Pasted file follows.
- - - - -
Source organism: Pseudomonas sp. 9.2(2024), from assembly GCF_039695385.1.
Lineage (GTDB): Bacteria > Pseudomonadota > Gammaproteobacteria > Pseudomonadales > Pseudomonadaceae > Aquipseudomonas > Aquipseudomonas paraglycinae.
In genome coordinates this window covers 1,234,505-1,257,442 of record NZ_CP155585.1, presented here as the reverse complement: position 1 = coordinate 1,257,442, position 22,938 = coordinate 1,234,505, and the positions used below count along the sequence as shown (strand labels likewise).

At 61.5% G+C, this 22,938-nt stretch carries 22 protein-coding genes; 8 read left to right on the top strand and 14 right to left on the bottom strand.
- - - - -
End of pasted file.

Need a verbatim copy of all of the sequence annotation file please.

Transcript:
Source organism: Pseudomonas sp. 9.2(2024), from assembly GCF_039695385.1.
Lineage (GTDB): Bacteria > Pseudomonadota > Gammaproteobacteria > Pseudomonadales > Pseudomonadaceae > Aquipseudomonas > Aquipseudomonas paraglycinae.
In genome coordinates this window covers 1,234,505-1,257,442 of record NZ_CP155585.1, presented here as the reverse complement: position 1 = coordinate 1,257,442, position 22,938 = coordinate 1,234,505, and the positions used below count along the sequence as shown (strand labels likewise).

At 61.5% G+C, this 22,938-nt stretch carries 22 protein-coding genes; 8 read left to right on the top strand and 14 right to left on the bottom strand.